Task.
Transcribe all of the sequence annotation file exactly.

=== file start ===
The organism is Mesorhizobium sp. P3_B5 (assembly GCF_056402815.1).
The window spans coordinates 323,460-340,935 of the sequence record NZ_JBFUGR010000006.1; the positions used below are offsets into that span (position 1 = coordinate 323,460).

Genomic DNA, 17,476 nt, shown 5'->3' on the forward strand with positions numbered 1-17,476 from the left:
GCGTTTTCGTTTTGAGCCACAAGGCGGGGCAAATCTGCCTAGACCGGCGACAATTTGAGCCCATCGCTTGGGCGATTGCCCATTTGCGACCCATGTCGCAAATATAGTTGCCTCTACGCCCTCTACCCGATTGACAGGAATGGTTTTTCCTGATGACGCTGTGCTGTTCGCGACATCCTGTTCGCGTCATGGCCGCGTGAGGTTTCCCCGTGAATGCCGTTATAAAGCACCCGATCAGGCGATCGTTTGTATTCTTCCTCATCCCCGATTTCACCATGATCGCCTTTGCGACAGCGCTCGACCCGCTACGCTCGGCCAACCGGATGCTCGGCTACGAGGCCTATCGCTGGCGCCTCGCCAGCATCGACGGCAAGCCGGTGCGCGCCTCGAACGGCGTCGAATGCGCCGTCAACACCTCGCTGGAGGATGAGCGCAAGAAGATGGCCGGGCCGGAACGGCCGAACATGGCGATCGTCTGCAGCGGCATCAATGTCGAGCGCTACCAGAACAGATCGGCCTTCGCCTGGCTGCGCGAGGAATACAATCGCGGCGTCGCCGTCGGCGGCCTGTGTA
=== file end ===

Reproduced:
The organism is Mesorhizobium sp. P3_B5 (assembly GCF_056402815.1).
The window spans coordinates 323,460-340,935 of the sequence record NZ_JBFUGR010000006.1; the positions used below are offsets into that span (position 1 = coordinate 323,460).

Genomic DNA, 17,476 nt, shown 5'->3' on the forward strand with positions numbered 1-17,476 from the left:
GCGTTTTCGTTTTGAGCCACAAGGCGGGGCAAATCTGCCTAGACCGGCGACAATTTGAGCCCATCGCTTGGGCGATTGCCCATTTGCGACCCATGTCGCAAATATAGTTGCCTCTACGCCCTCTACCCGATTGACAGGAATGGTTTTTCCTGATGACGCTGTGCTGTTCGCGACATCCTGTTCGCGTCATGGCCGCGTGAGGTTTCCCCGTGAATGCCGTTATAAAGCACCCGATCAGGCGATCGTTTGTATTCTTCCTCATCCCCGATTTCACCATGATCGCCTTTGCGACAGCGCTCGACCCGCTACGCTCGGCCAACCGGATGCTCGGCTACGAGGCCTATCGCTGGCGCCTCGCCAGCATCGACGGCAAGCCGGTGCGCGCCTCGAACGGCGTCGAATGCGCCGTCAACACCTCGCTGGAGGATGAGCGCAAGAAGATGGCCGGGCCGGAACGGCCGAACATGGCGATCGTCTGCAGCGGCATCAATGTCGAGCGCTACCAGAACAGATCGGCCTTCGCCTGGCTGCGCGAGGAATACAATCGCGGCGTCGCCGTCGGCGGCCTGTGTA